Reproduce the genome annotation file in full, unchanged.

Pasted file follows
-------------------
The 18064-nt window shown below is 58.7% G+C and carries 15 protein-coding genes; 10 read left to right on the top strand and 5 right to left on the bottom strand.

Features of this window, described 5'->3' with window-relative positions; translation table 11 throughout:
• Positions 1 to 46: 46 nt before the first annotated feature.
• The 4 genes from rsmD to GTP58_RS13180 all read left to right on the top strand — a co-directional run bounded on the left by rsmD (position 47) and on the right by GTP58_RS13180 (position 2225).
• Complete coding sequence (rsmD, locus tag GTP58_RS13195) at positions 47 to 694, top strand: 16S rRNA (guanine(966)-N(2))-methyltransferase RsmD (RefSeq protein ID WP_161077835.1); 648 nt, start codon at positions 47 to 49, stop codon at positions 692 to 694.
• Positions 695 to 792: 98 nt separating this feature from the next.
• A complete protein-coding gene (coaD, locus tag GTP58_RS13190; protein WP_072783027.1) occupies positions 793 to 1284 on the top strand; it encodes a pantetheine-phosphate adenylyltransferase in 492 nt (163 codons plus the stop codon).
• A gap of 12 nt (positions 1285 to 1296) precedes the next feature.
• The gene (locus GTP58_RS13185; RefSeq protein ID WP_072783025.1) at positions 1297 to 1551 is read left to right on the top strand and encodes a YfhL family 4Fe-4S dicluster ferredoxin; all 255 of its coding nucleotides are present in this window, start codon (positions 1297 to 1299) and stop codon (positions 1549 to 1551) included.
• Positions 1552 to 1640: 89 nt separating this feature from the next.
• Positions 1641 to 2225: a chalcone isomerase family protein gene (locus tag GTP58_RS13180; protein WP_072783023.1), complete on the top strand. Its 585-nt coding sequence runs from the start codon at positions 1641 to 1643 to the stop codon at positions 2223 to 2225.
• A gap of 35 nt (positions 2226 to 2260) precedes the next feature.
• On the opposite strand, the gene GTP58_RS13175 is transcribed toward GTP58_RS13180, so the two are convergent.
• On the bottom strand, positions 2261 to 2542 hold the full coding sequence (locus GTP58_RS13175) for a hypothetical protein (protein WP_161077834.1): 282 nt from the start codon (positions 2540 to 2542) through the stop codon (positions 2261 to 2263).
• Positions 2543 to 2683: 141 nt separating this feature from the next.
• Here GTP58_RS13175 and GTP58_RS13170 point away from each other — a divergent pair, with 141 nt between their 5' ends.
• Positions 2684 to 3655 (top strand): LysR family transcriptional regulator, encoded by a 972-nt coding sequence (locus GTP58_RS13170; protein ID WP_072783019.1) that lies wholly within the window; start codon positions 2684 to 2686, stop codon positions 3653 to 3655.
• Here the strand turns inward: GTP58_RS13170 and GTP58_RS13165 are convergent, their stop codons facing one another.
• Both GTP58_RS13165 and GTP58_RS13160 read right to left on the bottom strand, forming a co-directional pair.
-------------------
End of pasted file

The 18064-nt window shown below is 58.7% G+C and carries 15 protein-coding genes; 10 read left to right on the top strand and 5 right to left on the bottom strand.

Features of this window, described 5'->3' with window-relative positions; translation table 11 throughout:
• Positions 1 to 46: 46 nt before the first annotated feature.
• The 4 genes from rsmD to GTP58_RS13180 all read left to right on the top strand — a co-directional run bounded on the left by rsmD (position 47) and on the right by GTP58_RS13180 (position 2225).
• Complete coding sequence (rsmD, locus tag GTP58_RS13195) at positions 47 to 694, top strand: 16S rRNA (guanine(966)-N(2))-methyltransferase RsmD (RefSeq protein ID WP_161077835.1); 648 nt, start codon at positions 47 to 49, stop codon at positions 692 to 694.
• Positions 695 to 792: 98 nt separating this feature from the next.
• A complete protein-coding gene (coaD, locus tag GTP58_RS13190; protein WP_072783027.1) occupies positions 793 to 1284 on the top strand; it encodes a pantetheine-phosphate adenylyltransferase in 492 nt (163 codons plus the stop codon).
• A gap of 12 nt (positions 1285 to 1296) precedes the next feature.
• The gene (locus GTP58_RS13185; RefSeq protein ID WP_072783025.1) at positions 1297 to 1551 is read left to right on the top strand and encodes a YfhL family 4Fe-4S dicluster ferredoxin; all 255 of its coding nucleotides are present in this window, start codon (positions 1297 to 1299) and stop codon (positions 1549 to 1551) included.
• Positions 1552 to 1640: 89 nt separating this feature from the next.
• Positions 1641 to 2225: a chalcone isomerase family protein gene (locus tag GTP58_RS13180; protein WP_072783023.1), complete on the top strand. Its 585-nt coding sequence runs from the start codon at positions 1641 to 1643 to the stop codon at positions 2223 to 2225.
• A gap of 35 nt (positions 2226 to 2260) precedes the next feature.
• On the opposite strand, the gene GTP58_RS13175 is transcribed toward GTP58_RS13180, so the two are convergent.
• On the bottom strand, positions 2261 to 2542 hold the full coding sequence (locus GTP58_RS13175) for a hypothetical protein (protein WP_161077834.1): 282 nt from the start codon (positions 2540 to 2542) through the stop codon (positions 2261 to 2263).
• Positions 2543 to 2683: 141 nt separating this feature from the next.
• Here GTP58_RS13175 and GTP58_RS13170 point away from each other — a divergent pair, with 141 nt between their 5' ends.
• Positions 2684 to 3655 (top strand): LysR family transcriptional regulator, encoded by a 972-nt coding sequence (locus GTP58_RS13170; protein ID WP_072783019.1) that lies wholly within the window; start codon positions 2684 to 2686, stop codon positions 3653 to 3655.
• Here the strand turns inward: GTP58_RS13170 and GTP58_RS13165 are convergent, their stop codons facing one another.
• Both GTP58_RS13165 and GTP58_RS13160 read right to left on the bottom strand, forming a co-directional pair.